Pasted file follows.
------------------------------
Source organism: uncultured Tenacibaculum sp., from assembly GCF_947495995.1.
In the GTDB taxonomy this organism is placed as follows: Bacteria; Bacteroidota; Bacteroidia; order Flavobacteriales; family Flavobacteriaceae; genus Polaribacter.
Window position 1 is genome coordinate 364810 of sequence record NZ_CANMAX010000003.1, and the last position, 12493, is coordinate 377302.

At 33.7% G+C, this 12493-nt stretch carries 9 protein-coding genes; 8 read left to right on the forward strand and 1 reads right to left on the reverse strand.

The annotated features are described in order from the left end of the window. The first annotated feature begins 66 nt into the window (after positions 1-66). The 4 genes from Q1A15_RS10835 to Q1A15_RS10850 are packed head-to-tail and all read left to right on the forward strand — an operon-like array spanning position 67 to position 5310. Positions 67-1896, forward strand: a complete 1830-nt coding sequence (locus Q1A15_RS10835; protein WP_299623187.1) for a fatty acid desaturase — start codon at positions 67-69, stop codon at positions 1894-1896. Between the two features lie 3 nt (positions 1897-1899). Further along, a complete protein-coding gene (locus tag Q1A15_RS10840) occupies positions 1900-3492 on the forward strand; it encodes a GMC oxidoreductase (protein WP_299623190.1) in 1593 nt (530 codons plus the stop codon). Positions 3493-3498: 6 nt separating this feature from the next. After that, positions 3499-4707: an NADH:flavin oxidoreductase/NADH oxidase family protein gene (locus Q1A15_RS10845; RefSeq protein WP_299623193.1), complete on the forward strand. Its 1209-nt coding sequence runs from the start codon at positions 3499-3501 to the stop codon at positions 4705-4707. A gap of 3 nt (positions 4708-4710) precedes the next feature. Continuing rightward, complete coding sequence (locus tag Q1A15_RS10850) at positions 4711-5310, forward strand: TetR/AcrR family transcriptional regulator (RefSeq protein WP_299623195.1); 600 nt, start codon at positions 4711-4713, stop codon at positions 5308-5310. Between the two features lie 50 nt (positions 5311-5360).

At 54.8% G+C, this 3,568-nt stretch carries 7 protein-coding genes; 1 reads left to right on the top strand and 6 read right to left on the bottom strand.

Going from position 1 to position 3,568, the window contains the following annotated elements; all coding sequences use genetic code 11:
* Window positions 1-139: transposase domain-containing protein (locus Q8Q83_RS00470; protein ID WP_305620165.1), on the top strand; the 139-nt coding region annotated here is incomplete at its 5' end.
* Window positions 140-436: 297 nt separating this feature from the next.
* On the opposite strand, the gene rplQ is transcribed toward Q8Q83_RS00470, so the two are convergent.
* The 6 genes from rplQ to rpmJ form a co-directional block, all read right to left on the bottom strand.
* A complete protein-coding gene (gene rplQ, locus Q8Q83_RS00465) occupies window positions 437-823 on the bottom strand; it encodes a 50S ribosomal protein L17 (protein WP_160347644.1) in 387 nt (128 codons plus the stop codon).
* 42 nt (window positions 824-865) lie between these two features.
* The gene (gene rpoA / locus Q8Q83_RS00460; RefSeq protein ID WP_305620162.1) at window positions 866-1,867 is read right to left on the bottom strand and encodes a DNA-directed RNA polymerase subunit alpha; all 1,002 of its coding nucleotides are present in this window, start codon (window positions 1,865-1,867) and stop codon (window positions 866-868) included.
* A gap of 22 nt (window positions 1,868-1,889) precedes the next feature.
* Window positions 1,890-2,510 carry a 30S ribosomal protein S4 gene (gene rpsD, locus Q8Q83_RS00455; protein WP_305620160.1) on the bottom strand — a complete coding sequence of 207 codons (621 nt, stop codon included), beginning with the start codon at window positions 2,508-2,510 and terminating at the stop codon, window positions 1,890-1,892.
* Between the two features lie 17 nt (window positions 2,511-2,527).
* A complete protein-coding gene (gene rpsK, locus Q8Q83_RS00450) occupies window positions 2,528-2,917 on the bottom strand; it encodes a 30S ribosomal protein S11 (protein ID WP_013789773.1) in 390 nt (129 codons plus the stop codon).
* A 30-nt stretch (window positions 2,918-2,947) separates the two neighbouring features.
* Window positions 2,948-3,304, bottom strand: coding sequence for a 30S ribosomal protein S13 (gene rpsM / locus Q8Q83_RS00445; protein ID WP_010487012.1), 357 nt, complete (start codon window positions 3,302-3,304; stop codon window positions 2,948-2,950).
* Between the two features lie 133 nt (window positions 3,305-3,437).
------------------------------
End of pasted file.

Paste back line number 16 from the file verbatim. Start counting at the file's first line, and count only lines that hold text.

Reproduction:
* Window positions 1,890-2,510 carry a 30S ribosomal protein S4 gene (gene rpsD, locus Q8Q83_RS00455; protein WP_305620160.1) on the bottom strand — a complete coding sequence of 207 codons (621 nt, stop codon included), beginning with the start codon at window positions 2,508-2,510 and terminating at the stop codon, window positions 1,890-1,892.